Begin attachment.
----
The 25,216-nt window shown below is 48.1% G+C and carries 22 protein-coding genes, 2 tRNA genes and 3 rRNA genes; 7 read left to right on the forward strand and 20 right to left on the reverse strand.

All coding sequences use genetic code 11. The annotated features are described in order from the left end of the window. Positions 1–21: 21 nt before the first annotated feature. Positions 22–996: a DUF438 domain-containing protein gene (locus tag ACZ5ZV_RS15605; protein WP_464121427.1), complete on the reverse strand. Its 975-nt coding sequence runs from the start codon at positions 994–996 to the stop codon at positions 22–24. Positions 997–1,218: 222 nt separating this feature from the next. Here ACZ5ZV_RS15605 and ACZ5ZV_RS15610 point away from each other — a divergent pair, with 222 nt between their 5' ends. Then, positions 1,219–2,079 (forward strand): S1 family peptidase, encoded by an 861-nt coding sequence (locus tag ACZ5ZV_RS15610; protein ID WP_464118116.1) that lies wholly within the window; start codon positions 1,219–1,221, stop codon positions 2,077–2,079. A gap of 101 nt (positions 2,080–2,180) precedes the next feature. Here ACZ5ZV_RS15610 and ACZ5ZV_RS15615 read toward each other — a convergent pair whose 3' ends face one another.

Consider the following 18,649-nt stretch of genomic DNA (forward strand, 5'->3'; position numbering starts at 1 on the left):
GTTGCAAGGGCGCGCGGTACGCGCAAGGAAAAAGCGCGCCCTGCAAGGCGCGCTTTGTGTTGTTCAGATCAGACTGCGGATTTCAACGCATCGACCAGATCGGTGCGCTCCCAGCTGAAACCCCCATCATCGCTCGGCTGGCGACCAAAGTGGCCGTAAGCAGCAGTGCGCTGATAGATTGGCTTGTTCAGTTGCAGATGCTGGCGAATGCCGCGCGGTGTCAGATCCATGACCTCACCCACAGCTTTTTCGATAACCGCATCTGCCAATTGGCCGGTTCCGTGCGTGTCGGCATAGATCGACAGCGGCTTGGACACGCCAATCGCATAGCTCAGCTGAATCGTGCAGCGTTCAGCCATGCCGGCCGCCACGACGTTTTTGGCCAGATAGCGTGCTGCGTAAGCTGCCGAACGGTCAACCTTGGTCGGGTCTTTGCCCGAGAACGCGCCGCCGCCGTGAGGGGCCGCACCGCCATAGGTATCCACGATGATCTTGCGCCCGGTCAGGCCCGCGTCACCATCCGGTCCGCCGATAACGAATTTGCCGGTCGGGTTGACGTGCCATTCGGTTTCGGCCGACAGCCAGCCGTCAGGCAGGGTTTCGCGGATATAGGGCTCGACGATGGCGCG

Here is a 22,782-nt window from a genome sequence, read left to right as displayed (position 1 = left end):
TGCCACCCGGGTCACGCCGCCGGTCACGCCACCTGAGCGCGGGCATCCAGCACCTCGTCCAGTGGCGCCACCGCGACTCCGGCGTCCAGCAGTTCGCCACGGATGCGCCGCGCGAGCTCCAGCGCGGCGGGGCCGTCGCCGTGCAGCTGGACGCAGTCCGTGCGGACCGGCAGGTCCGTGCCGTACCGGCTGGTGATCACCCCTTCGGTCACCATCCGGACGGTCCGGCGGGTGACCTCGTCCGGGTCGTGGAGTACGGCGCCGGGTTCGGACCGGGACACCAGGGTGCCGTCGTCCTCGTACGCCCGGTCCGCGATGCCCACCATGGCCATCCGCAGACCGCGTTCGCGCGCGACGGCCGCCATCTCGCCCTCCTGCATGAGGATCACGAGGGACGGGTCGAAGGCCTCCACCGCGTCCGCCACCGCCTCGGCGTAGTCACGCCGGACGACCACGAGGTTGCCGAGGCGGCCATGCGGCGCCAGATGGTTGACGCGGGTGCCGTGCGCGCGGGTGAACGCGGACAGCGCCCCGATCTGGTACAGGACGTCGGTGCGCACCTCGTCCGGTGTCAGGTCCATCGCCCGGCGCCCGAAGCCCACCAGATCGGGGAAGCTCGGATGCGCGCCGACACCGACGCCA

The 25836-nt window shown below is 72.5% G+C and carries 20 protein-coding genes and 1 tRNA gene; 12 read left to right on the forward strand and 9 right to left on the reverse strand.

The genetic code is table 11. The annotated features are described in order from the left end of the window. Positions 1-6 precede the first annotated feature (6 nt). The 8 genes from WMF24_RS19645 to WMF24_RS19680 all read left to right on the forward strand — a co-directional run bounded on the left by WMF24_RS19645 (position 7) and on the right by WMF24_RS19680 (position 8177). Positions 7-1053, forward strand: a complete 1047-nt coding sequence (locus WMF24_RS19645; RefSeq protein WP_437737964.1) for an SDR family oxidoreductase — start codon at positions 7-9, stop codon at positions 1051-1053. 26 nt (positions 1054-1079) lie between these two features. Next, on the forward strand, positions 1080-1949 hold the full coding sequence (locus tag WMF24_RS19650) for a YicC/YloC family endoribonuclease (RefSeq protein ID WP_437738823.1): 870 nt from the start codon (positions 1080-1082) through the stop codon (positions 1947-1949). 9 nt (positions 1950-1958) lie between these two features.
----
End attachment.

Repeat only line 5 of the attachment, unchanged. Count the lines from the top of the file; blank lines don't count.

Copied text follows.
Here is a 22,782-nt window from a genome sequence, read left to right as displayed (position 1 = left end):